Four other museums are located in the Palace of Culture: with its roots dating back to 1860, the Iași Art Museum is the oldest of its kind in Romania,[65] and, with more than 8,700 works (many of them belonging to the universal patrimony), has the largest art collection in the country; the Moldavia’s History Museum, offers more than 48,000 objects from various fields, archaeology, numismatics, decorative art, ancient books, documents; the Ethnographic Museum of Moldavia owns more than 13,000 objects depicting the Romanian advance through the ages; the Science and Technology Museum’s collection has more than 11,200 objects in five distinct sections and one memorial house.
The Vasile Alecsandri National Theatre, opened in 1840, is the first National Theatre in Romania. The building, designed according to the plans of the Viennese architects Hermann Helmer and Ferdinand Fellner, was raised between 1894 and 1896, and also hosts, starting 1956, the Iași Romanian National Opera.

EDUCATION

The first institute of higher learning that functioned on the territory of Romania was Academia Vasiliană (1640) founded by Prince Vasile Lupu as a “higher school for Latin and Slavonic languages”, followed by the Princely Academy in 1707.
The first high education structure in Romanian language was established in the autumn of 1813, when engineer Gheorghe Asachi laid the foundations of a class of engineers, its activities taking place within the Greek Princely Academy
After 1813, other moments marked the development of higher education in Romanian language, regarding both humanities and the technical science. In 1835, Academia Mihăileană founded by Prince Mihail Sturdza is considered first Romanian superior institute in the country.
Faculty of Electrical Engineering, Gheorghe Asachi Technical University
In 1860, three faculties part of the Academia Mihăileană formed the nucleus for the newly established University of Iași, the first Romanian university.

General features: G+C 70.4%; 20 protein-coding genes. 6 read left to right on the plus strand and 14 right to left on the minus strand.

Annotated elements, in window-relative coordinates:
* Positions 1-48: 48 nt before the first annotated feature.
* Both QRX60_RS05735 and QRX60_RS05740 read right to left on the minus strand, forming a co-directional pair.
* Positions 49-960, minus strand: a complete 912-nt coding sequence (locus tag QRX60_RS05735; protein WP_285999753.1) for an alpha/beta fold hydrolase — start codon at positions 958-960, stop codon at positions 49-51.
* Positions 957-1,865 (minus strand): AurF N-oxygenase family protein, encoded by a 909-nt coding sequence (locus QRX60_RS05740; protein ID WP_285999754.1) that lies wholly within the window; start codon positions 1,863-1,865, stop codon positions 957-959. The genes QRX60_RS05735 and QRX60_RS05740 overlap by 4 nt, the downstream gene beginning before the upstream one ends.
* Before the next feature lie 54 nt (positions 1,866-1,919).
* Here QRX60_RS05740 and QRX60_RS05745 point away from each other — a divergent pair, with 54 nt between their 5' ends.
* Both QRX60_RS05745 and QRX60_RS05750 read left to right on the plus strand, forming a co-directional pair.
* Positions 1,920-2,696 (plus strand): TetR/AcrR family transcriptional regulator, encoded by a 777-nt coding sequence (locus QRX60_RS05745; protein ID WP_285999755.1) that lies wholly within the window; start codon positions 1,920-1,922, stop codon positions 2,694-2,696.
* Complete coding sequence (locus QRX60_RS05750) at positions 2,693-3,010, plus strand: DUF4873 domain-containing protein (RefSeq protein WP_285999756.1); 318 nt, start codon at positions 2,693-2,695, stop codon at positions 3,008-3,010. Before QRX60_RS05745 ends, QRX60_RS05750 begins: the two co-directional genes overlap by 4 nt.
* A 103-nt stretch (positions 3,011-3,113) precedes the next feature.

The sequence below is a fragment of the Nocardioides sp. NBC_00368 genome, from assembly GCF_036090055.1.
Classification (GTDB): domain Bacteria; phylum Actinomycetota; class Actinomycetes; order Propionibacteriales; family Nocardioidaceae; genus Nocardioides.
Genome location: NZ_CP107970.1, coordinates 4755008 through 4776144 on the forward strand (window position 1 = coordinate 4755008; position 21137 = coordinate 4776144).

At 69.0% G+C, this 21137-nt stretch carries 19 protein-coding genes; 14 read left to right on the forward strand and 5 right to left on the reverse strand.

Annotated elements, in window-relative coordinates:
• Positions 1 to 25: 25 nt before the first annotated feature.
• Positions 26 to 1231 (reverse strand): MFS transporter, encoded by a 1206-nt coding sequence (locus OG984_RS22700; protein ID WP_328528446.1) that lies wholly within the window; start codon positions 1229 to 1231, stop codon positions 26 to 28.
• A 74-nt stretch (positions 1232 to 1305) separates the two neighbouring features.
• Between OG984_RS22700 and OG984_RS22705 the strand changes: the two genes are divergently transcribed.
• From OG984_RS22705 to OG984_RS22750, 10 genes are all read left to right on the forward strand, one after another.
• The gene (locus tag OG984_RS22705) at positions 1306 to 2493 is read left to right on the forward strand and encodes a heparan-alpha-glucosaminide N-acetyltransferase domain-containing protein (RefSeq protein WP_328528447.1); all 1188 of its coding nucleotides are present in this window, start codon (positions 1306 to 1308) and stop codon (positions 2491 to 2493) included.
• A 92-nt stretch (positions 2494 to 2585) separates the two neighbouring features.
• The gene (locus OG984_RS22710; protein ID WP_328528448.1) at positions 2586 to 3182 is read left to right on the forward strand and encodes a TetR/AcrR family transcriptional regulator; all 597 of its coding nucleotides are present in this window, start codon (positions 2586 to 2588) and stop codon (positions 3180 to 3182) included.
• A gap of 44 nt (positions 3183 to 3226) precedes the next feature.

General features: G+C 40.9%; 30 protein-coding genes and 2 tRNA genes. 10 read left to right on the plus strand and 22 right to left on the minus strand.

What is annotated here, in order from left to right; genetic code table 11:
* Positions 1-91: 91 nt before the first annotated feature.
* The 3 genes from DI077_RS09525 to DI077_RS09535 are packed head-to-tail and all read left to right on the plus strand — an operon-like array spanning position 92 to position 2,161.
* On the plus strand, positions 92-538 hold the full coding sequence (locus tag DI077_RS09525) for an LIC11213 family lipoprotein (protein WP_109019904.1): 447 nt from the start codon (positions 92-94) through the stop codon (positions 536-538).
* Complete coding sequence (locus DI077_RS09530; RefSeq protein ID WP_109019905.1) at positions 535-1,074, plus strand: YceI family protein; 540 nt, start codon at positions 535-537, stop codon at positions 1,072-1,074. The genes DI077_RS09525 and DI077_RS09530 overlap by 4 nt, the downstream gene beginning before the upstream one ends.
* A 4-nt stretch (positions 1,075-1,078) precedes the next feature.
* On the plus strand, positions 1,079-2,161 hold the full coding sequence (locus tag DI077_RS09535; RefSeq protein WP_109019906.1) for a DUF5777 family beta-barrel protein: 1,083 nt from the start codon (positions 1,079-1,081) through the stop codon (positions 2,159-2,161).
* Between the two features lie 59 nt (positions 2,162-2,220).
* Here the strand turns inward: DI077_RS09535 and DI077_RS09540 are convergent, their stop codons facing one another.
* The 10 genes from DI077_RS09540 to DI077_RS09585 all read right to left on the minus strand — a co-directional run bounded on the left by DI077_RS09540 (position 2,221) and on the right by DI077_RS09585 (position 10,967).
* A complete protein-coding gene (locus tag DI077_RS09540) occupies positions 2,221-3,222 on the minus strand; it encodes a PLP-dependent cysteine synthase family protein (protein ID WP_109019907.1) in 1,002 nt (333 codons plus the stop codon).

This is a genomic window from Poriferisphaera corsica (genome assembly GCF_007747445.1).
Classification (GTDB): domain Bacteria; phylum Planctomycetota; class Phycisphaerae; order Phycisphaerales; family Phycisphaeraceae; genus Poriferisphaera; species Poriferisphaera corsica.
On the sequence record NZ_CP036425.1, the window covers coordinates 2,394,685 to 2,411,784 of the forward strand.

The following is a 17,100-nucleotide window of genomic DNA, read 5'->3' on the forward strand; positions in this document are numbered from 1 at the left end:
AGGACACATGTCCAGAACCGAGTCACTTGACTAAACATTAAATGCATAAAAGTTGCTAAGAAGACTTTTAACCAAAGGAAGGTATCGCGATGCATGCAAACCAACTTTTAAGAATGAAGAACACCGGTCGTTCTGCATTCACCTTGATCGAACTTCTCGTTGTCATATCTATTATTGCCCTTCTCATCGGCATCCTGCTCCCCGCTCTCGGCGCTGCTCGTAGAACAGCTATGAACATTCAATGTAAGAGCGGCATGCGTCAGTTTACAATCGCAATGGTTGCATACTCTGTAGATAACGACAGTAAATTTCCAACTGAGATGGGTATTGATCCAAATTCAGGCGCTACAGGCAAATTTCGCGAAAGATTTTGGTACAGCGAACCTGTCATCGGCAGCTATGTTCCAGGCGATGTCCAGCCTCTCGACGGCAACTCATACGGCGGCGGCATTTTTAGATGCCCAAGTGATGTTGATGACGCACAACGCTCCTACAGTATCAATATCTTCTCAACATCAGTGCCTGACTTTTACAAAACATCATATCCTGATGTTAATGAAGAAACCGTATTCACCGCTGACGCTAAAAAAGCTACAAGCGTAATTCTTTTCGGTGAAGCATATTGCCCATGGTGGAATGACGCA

The Physicians and Naturalists Society, founded in Iași, has existed since the early part of the 19th century, and a number of periodicals are published. One of the oldest medical universities in Romania, founded in 1879, is located in Iași. It is now known as the Grigore T. Popa University of Medicine and Pharmacy.
In 1937, the two applied science sections of the University of Iași became departments of the newly created Gheorghe Asachi Polytechnic School. In the period before and after World War II, the later (renamed Polytechnic Institute in 1948) extended its domain of activity, especially in the field of engineering, and became known as Gheorghe Asachi Technical University in 1993.
Public universities include:
University of Medicine and Pharmacy
Alexandru Ioan Cuza University- situated in Copou, is the oldest higher education institution in Romania;
Gheorghe Asachi Technical University – the school with the oldest engineering tradition in Romania;
Grigore T. Popa University of Medicine and Pharmacy – one of the oldest medicine schools in Romania;
George Enescu National University of Arts – the oldest tradition in music and arts education in Romania;
Ion Ionescu de la Brad University of Agricultural Sciences and Veterinary Medicine – one of the oldest schools of its kind.
There are also some private higher education institutions including Petre Andrei University, the largest private university in the historical region of Moldavia.
The Central University Library of Iași, where the chief records of Romanian history are preserved, is the oldest and the second largest in Romania.
As of 2016, Iași has 74 public schools, coordinated by the Iași County School Inspectorate. The city is also home to 19 private schools.
Notable high schools:
Iași National College (1828)
Costache Negruzzi National College (1895)
Mihai Eminescu National College (1865)
Vasile Lupu Pedagogical High School (1855)
Emil Racoviță National College (1964)
Iași Science Festival is a week long festival organised every year in April (starting 2013) for high school and grade school students to get be able to observe and take part in scientific experiments and be given detailed tours of the scientific and technical universities and research labs in Iași. Over 200 experiments were performed and over 10,000 students took part in the 2014 edition, from throughout the Moldavia region.